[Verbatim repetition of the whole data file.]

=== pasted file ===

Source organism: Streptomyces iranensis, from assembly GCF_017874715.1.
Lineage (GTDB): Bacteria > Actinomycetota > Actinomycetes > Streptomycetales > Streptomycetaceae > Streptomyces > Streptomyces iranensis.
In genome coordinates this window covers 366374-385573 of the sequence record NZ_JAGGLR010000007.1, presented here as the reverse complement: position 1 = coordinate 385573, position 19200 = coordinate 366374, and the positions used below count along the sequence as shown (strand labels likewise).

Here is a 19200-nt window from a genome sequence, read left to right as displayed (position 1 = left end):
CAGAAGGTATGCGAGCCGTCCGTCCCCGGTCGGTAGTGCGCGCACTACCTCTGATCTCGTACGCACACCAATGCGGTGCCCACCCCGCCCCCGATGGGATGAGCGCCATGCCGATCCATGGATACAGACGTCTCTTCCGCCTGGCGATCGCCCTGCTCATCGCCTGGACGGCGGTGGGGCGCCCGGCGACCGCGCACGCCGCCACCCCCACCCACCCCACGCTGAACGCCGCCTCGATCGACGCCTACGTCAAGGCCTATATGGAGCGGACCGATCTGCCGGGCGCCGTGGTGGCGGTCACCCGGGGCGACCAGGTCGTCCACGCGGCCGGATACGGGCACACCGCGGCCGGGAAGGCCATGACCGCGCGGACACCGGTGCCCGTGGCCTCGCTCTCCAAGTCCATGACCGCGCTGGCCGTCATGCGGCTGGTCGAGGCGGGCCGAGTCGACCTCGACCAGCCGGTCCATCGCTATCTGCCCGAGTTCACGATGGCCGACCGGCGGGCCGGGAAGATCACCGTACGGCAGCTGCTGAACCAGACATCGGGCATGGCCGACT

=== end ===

Source organism: Streptomyces iranensis, from assembly GCF_017874715.1.
Lineage (GTDB): Bacteria > Actinomycetota > Actinomycetes > Streptomycetales > Streptomycetaceae > Streptomyces > Streptomyces iranensis.
In genome coordinates this window covers 366374-385573 of the sequence record NZ_JAGGLR010000007.1, presented here as the reverse complement: position 1 = coordinate 385573, position 19200 = coordinate 366374, and the positions used below count along the sequence as shown (strand labels likewise).

Here is a 19200-nt window from a genome sequence, read left to right as displayed (position 1 = left end):
CAGAAGGTATGCGAGCCGTCCGTCCCCGGTCGGTAGTGCGCGCACTACCTCTGATCTCGTACGCACACCAATGCGGTGCCCACCCCGCCCCCGATGGGATGAGCGCCATGCCGATCCATGGATACAGACGTCTCTTCCGCCTGGCGATCGCCCTGCTCATCGCCTGGACGGCGGTGGGGCGCCCGGCGACCGCGCACGCCGCCACCCCCACCCACCCCACGCTGAACGCCGCCTCGATCGACGCCTACGTCAAGGCCTATATGGAGCGGACCGATCTGCCGGGCGCCGTGGTGGCGGTCACCCGGGGCGACCAGGTCGTCCACGCGGCCGGATACGGGCACACCGCGGCCGGGAAGGCCATGACCGCGCGGACACCGGTGCCCGTGGCCTCGCTCTCCAAGTCCATGACCGCGCTGGCCGTCATGCGGCTGGTCGAGGCGGGCCGAGTCGACCTCGACCAGCCGGTCCATCGCTATCTGCCCGAGTTCACGATGGCCGACCGGCGGGCCGGGAAGATCACCGTACGGCAGCTGCTGAACCAGACATCGGGCATGGCCGACT